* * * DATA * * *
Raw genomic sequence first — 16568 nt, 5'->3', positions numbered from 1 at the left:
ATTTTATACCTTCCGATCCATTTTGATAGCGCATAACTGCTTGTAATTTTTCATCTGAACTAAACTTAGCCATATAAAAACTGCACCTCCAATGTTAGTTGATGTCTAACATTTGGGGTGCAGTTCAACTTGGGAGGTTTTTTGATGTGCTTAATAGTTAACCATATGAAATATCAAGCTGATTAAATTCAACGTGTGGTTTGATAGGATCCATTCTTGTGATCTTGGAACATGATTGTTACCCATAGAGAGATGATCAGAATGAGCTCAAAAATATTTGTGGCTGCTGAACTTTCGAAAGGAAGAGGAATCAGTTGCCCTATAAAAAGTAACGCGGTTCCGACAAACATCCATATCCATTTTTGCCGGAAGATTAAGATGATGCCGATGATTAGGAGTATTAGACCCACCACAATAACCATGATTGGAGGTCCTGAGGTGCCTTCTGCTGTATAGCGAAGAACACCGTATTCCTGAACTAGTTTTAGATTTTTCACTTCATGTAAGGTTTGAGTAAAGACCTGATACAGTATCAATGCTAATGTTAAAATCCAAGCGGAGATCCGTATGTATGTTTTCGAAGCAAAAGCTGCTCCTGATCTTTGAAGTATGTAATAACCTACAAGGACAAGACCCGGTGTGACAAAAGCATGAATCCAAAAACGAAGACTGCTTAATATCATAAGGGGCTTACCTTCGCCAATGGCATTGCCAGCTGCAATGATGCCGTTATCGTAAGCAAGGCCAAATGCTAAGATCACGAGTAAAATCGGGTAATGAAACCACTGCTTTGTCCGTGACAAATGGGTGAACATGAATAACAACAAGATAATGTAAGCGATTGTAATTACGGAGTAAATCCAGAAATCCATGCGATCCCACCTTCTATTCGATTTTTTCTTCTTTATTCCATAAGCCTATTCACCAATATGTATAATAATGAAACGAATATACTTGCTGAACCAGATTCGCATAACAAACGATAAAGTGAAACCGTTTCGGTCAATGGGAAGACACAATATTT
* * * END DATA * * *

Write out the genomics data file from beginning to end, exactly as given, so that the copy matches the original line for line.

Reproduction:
Raw genomic sequence first — 16568 nt, 5'->3', positions numbered from 1 at the left:
ATTTTATACCTTCCGATCCATTTTGATAGCGCATAACTGCTTGTAATTTTTCATCTGAACTAAACTTAGCCATATAAAAACTGCACCTCCAATGTTAGTTGATGTCTAACATTTGGGGTGCAGTTCAACTTGGGAGGTTTTTTGATGTGCTTAATAGTTAACCATATGAAATATCAAGCTGATTAAATTCAACGTGTGGTTTGATAGGATCCATTCTTGTGATCTTGGAACATGATTGTTACCCATAGAGAGATGATCAGAATGAGCTCAAAAATATTTGTGGCTGCTGAACTTTCGAAAGGAAGAGGAATCAGTTGCCCTATAAAAAGTAACGCGGTTCCGACAAACATCCATATCCATTTTTGCCGGAAGATTAAGATGATGCCGATGATTAGGAGTATTAGACCCACCACAATAACCATGATTGGAGGTCCTGAGGTGCCTTCTGCTGTATAGCGAAGAACACCGTATTCCTGAACTAGTTTTAGATTTTTCACTTCATGTAAGGTTTGAGTAAAGACCTGATACAGTATCAATGCTAATGTTAAAATCCAAGCGGAGATCCGTATGTATGTTTTCGAAGCAAAAGCTGCTCCTGATCTTTGAAGTATGTAATAACCTACAAGGACAAGACCCGGTGTGACAAAAGCATGAATCCAAAAACGAAGACTGCTTAATATCATAAGGGGCTTACCTTCGCCAATGGCATTGCCAGCTGCAATGATGCCGTTATCGTAAGCAAGGCCAAATGCTAAGATCACGAGTAAAATCGGGTAATGAAACCACTGCTTTGTCCGTGACAAATGGGTGAACATGAATAACAACAAGATAATGTAAGCGATTGTAATTACGGAGTAAATCCAGAAATCCATGCGATCCCACCTTCTATTCGATTTTTTCTTCTTTATTCCATAAGCCTATTCACCAATATGTATAATAATGAAACGAATATACTTGCTGAACCAGATTCGCATAACAAACGATAAAGTGAAACCGTTTCGGTCAATGGGAAGACACAATATTT